I have been working in the news business long enough to see lives ruined (literally or figuratively) by road accidents. Next to gory crimes, road mishaps are usually a main fare of newscasts.
A road kill is never a field day for news reporters. It is a difficult and unsightly coverage, not for the faint hearted. A journalist must also portray in his story, the emotions of survivors or victims’ families. As with any unexpected and tragic experience, a road accident is laced with blood, gore, violence, hysteria, rage and extreme inconsolable grief.
Road accidents are steadily rising. In the Philippines alone, the growing popularity of motorbikes is causing a spike in motorcycle deaths. But many motorcycle riders remain hard headed, unfazed by their daily doze of motorcycle accidents on TV. It is only in the Philippines where it takes a police arrest just to compel one to wear a helmet. Unbelievable.
Road congestion in big cities also causes road rage. Many accidents in killer avenue EDSA are due to a hot headed, speeding driver trying to make his way out of a gridlock. Many pedestrians are also oblivious to road dangers as though road safety is purely a driver’s concern. In rural areas unsafe roads continue to claim lives as well. And this will persist until the government realizes it’s bad to build roads on the edge of cliffs, or scrimp on necessary road signs.
Road safety is also not part of our culture. All over the country traffic rules are being trivialized and dismissed as mere suggestions and not as laws to be obeyed.
But it’s not just in the Philippines. A road accident is now a leading killer around the world that the United Nations is already regard it a wholesale killer as war, plagues and pandemics.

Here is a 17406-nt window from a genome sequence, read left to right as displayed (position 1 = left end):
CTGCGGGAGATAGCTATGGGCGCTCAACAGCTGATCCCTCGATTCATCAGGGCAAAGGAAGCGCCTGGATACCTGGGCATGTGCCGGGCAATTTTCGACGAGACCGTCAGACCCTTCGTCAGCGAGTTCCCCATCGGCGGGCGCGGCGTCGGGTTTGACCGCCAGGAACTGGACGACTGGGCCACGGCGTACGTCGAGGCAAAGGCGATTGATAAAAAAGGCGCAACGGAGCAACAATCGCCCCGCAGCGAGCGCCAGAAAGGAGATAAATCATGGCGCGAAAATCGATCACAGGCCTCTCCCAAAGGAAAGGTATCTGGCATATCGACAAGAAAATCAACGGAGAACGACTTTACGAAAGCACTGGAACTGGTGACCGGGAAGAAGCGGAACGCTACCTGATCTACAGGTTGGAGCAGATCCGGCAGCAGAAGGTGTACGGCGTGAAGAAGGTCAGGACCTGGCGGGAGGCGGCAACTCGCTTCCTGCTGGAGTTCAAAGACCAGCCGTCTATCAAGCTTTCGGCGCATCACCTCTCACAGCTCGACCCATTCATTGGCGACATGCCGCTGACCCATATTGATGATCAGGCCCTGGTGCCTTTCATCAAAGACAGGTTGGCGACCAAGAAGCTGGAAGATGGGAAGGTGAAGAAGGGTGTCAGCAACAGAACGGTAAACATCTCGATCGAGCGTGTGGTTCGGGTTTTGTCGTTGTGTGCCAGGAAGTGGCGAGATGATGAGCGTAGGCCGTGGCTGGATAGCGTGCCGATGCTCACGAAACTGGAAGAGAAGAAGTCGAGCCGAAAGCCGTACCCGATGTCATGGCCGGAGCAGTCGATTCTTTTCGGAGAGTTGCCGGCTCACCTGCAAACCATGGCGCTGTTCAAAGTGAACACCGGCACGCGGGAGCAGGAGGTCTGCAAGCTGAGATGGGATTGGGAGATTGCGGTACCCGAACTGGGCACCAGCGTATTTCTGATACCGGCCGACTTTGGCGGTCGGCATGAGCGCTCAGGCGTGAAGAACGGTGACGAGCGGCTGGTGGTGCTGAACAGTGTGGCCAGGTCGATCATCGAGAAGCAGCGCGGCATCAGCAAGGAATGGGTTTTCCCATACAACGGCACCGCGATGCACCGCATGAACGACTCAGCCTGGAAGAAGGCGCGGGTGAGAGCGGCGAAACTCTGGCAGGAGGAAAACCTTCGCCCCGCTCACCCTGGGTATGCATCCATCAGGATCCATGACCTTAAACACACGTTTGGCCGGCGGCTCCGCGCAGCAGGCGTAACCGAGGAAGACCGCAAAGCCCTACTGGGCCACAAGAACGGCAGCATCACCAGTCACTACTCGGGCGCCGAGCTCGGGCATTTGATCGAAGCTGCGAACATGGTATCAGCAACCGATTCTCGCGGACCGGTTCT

Bacolod-based Road Safety Advocate May Altarejos-Cueva shares alarming global road accident statistics:
- About 3,000 people are killed or hurt in road accidents daily (one death in every 6 seconds) 10% of which are children, making road accidents deadlier than AIDS or the H1N1 virus.
- The World Health Organization predicts road accidents will be a major killer of children by 2015. Already some 260,000 children die in roads each year.
- Globally, road accidents kill over a million people annually while millions more who survive them are disabled for life. This underscores the economic impact of accidents such as decreased or total loss of family income if the victim is bread winner.
- Road crashes are the leading cause of deaths of children and young people aged 10 to 24 years old, and the 3rd leading cause of death for people 24 to 44 years old
- Over 90% of road deaths occur in low and middle income countries such as the Philippines.
November 15 marks the 4th World Remembrance Day for Road Crash Victims. The United Nations marked the day for the world to remember lives lost in road accidents and highlight the plight of loved ones and survivors who continue to cope with such tragic events.
The United Nations also amplifies a global call for safer roads, by raising individual and governmental road safety consciousness. Everyone on the planet must be committed to road peace by being responsible motorists and pedestrians.
The UN also urges member countries to prioritize driver education, enforcement of traffic rules and building of safer roads. Member nations are expected to sign the Decade of Action in Moscow and commit to road peace.
An appeal is also made to everyone press for a more decisive action to ease road deaths. Everyone is enjoined to help save lives by promoting road peace on their social sites on November 15, 2009 as the world aims for zero road accidents on Sunday.
Cueva underlines a basic but often neglected fact that road accidents can be avoided if pedestrians are careful, drivers are responsible, and the government makes roads safer.
Come to think of it, a road death is never really an accident,